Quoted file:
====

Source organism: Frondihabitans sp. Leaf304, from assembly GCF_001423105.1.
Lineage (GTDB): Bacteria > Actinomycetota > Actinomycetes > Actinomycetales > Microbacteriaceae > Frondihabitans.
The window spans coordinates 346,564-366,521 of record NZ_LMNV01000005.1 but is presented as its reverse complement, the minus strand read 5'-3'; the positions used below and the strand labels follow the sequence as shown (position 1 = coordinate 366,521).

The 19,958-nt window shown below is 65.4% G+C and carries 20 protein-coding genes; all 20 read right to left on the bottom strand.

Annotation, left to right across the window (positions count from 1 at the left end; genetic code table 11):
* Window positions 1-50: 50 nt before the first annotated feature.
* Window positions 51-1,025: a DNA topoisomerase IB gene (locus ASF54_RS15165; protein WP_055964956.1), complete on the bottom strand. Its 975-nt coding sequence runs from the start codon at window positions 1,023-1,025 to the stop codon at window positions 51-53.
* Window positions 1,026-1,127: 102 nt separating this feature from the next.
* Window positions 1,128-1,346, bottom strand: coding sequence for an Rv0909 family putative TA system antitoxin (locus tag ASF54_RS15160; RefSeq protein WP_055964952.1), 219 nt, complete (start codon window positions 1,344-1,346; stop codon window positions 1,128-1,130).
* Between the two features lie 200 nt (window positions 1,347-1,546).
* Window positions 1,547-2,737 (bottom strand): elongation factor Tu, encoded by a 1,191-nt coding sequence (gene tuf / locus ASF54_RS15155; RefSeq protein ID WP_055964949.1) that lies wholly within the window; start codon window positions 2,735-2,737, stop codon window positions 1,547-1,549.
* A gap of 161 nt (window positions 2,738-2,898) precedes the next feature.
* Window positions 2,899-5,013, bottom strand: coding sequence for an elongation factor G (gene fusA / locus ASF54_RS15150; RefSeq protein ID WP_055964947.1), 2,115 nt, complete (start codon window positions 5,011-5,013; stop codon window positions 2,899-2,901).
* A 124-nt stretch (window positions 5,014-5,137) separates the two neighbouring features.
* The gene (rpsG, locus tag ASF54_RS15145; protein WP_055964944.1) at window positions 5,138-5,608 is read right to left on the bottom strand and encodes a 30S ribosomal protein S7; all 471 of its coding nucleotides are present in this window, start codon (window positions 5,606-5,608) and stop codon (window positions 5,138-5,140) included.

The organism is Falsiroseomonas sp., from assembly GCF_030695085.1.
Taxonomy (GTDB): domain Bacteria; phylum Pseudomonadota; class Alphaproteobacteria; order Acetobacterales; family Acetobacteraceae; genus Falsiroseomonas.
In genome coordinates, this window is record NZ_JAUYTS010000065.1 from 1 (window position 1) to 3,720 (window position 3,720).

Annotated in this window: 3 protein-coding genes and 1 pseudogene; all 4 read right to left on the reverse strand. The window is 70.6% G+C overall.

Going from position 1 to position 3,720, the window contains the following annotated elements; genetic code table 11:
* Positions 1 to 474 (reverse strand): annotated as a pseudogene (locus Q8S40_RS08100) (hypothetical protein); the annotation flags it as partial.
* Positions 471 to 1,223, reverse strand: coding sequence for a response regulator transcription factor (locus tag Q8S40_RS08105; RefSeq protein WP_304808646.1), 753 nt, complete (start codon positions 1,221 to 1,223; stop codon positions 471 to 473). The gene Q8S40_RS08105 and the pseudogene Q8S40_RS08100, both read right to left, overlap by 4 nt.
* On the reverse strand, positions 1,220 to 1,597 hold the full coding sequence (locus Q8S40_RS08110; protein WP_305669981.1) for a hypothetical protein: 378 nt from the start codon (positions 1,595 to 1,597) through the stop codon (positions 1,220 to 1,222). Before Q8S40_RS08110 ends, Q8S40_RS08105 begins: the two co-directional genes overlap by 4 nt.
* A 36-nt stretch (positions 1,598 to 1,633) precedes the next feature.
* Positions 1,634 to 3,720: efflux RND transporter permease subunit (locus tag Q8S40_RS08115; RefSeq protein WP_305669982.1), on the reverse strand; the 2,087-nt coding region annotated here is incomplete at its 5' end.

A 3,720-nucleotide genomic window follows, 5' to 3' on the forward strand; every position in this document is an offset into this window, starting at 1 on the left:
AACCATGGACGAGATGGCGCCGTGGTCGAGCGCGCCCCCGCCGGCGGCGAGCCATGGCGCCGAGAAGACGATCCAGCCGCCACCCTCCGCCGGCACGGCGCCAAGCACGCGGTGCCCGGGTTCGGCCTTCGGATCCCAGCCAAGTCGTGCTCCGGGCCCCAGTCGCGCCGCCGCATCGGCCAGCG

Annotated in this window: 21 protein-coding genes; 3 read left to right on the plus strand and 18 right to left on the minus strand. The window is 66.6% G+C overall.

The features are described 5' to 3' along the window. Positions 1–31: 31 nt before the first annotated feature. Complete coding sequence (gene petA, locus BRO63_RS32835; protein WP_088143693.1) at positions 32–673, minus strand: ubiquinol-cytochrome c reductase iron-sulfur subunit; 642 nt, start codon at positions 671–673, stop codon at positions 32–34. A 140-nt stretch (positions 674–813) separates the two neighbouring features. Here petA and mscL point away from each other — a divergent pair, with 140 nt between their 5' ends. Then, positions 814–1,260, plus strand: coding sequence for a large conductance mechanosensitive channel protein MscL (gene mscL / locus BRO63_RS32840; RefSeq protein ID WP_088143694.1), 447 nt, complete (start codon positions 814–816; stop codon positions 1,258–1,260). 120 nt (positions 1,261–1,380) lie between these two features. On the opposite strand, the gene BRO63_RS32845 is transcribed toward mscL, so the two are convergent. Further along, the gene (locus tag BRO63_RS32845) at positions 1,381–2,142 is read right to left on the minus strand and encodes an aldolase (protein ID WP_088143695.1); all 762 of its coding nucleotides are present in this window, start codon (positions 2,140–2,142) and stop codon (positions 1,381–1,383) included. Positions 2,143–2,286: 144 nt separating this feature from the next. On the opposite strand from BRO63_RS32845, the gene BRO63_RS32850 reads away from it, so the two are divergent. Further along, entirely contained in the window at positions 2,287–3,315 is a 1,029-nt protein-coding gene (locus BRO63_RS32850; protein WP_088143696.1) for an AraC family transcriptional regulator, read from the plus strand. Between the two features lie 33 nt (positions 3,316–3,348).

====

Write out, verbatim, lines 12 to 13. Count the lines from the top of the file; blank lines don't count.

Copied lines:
* A gap of 161 nt (window positions 2,738-2,898) precedes the next feature.
* Window positions 2,899-5,013, bottom strand: coding sequence for an elongation factor G (gene fusA / locus ASF54_RS15150; RefSeq protein ID WP_055964947.1), 2,115 nt, complete (start codon window positions 5,011-5,013; stop codon window positions 2,899-2,901).